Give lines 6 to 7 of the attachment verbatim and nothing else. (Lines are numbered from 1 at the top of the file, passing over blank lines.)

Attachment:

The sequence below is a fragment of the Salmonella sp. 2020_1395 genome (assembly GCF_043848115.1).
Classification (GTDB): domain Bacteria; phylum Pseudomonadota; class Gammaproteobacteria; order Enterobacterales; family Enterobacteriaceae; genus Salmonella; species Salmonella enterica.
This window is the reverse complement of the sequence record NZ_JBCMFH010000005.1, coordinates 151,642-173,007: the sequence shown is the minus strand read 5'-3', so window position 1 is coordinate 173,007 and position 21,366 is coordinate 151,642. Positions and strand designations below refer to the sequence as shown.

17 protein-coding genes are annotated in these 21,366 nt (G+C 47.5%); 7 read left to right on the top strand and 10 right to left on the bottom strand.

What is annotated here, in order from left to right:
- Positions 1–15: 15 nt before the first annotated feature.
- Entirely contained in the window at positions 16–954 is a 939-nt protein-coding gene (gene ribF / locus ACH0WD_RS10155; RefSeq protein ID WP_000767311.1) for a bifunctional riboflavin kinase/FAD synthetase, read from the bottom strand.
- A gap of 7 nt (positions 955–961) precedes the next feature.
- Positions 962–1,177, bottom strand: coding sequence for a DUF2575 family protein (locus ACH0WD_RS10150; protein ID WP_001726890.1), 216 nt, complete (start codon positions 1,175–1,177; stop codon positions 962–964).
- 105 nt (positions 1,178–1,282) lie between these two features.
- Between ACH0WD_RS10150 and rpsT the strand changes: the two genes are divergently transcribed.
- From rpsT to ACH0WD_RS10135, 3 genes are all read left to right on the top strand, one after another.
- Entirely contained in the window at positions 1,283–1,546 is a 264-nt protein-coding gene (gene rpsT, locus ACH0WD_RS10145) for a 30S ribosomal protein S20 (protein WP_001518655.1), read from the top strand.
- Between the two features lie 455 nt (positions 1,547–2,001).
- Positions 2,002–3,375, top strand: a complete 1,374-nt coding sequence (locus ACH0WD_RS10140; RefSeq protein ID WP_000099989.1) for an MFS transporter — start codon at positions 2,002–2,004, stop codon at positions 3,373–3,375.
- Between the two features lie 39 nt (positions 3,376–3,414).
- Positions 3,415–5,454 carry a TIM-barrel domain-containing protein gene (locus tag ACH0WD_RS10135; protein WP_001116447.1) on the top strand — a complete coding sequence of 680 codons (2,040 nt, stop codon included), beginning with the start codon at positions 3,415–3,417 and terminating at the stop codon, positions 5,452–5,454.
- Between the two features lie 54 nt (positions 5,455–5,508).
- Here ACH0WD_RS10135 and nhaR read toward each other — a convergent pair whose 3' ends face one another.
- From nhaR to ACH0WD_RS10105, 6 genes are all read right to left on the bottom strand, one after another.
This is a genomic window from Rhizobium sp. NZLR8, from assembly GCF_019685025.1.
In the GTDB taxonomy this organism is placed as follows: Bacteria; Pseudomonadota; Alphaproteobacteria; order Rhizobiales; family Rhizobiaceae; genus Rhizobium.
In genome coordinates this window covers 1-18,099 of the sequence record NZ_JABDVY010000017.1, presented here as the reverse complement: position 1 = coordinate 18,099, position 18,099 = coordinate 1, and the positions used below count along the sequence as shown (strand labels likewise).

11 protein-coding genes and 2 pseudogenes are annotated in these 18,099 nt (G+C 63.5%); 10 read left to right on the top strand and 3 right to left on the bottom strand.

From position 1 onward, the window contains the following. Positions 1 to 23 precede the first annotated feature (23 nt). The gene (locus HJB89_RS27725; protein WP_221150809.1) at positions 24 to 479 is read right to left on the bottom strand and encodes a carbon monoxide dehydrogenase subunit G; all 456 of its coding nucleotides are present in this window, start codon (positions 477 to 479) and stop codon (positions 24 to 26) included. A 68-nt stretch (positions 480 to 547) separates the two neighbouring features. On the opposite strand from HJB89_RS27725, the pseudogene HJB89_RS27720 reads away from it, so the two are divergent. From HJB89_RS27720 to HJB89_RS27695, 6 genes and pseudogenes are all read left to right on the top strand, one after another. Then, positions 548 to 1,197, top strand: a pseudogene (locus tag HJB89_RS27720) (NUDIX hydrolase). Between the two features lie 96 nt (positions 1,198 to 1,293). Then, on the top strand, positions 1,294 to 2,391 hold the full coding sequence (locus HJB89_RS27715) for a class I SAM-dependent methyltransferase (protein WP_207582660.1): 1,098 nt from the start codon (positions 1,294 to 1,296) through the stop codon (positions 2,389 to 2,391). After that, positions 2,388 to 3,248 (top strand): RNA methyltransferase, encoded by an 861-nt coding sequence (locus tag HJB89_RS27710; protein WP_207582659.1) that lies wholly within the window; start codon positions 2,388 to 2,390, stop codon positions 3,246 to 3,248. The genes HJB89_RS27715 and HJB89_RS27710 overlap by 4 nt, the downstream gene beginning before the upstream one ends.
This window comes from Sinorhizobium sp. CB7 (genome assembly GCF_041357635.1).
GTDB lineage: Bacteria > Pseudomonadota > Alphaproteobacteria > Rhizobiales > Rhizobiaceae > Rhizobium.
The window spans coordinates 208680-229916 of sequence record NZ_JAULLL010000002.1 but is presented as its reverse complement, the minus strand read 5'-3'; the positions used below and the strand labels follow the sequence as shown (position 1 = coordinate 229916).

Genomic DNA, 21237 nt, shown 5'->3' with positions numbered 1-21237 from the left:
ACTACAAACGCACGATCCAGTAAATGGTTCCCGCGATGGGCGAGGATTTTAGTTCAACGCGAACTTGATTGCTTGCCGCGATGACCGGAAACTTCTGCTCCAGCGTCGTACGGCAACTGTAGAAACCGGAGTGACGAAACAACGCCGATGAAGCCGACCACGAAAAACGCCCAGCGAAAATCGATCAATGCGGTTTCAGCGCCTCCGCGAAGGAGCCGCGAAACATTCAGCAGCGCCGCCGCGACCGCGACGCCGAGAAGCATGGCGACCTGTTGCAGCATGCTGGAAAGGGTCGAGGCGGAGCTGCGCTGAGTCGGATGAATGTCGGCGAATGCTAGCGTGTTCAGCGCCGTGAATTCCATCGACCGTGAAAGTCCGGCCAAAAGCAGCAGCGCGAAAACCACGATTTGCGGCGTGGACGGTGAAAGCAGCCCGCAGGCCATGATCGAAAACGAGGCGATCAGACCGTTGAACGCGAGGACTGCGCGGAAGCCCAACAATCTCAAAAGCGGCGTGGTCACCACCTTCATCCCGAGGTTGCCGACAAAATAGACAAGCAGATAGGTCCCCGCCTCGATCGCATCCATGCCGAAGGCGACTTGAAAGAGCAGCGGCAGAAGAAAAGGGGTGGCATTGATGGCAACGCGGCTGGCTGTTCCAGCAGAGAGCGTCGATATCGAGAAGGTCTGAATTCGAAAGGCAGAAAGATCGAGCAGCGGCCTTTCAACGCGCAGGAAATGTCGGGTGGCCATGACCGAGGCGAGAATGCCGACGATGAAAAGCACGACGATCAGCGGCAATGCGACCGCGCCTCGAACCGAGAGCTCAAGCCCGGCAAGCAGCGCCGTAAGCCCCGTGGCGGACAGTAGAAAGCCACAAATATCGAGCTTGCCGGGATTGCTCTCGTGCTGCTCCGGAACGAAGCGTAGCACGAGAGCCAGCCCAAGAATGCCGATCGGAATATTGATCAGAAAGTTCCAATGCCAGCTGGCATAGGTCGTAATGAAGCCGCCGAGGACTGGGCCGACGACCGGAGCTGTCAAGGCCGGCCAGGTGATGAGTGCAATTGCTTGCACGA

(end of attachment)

- Positions 1–15: 15 nt before the first annotated feature.
- Entirely contained in the window at positions 16–954 is a 939-nt protein-coding gene (gene ribF / locus ACH0WD_RS10155; RefSeq protein ID WP_000767311.1) for a bifunctional riboflavin kinase/FAD synthetase, read from the bottom strand.